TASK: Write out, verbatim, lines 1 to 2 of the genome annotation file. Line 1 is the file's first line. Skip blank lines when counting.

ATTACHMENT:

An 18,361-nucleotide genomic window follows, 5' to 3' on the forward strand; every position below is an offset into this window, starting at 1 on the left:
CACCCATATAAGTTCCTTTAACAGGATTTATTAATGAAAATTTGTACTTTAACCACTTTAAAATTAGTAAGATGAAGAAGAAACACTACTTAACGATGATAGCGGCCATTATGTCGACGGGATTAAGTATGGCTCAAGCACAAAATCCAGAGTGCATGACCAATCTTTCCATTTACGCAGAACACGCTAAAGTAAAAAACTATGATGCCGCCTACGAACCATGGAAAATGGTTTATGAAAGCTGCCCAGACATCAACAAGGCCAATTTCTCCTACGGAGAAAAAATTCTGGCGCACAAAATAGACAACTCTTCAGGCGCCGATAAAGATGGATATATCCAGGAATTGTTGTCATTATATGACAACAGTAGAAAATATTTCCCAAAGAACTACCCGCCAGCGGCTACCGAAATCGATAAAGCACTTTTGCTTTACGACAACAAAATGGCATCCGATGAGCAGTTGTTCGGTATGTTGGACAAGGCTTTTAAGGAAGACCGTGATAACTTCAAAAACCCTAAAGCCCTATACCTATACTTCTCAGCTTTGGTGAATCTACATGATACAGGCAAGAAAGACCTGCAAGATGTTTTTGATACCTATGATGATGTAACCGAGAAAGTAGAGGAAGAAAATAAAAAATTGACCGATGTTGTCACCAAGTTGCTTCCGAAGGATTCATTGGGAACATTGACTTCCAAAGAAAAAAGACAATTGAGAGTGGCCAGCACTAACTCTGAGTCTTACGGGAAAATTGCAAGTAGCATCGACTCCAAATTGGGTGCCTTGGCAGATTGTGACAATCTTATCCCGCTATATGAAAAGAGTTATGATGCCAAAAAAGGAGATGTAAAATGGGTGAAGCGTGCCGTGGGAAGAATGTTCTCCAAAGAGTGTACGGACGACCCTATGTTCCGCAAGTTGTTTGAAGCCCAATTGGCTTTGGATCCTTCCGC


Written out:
An 18,361-nucleotide genomic window follows, 5' to 3' on the forward strand; every position below is an offset into this window, starting at 1 on the left:
CACCCATATAAGTTCCTTTAACAGGATTTATTAATGAAAATTTGTACTTTAACCACTTTAAAATTAGTAAGATGAAGAAGAAACACTACTTAACGATGATAGCGGCCATTATGTCGACGGGATTAAGTATGGCTCAAGCACAAAATCCAGAGTGCATGACCAATCTTTCCATTTACGCAGAACACGCTAAAGTAAAAAACTATGATGCCGCCTACGAACCATGGAAAATGGTTTATGAAAGCTGCCCAGACATCAACAAGGCCAATTTCTCCTACGGAGAAAAAATTCTGGCGCACAAAATAGACAACTCTTCAGGCGCCGATAAAGATGGATATATCCAGGAATTGTTGTCATTATATGACAACAGTAGAAAATATTTCCCAAAGAACTACCCGCCAGCGGCTACCGAAATCGATAAAGCACTTTTGCTTTACGACAACAAAATGGCATCCGATGAGCAGTTGTTCGGTATGTTGGACAAGGCTTTTAAGGAAGACCGTGATAACTTCAAAAACCCTAAAGCCCTATACCTATACTTCTCAGCTTTGGTGAATCTACATGATACAGGCAAGAAAGACCTGCAAGATGTTTTTGATACCTATGATGATGTAACCGAGAAAGTAGAGGAAGAAAATAAAAAATTGACCGATGTTGTCACCAAGTTGCTTCCGAAGGATTCATTGGGAACATTGACTTCCAAAGAAAAAAGACAATTGAGAGTGGCCAGCACTAACTCTGAGTCTTACGGGAAAATTGCAAGTAGCATCGACTCCAAATTGGGTGCCTTGGCAGATTGTGACAATCTTATCCCGCTATATGAAAAGAGTTATGATGCCAAAAAAGGAGATGTAAAATGGGTGAAGCGTGCCGTGGGAAGAATGTTCTCCAAAGAGTGTACGGACGACCCTATGTTCCGCAAGTTGTTTGAAGCCCAATTGGCTTTGGATCCTTCCGC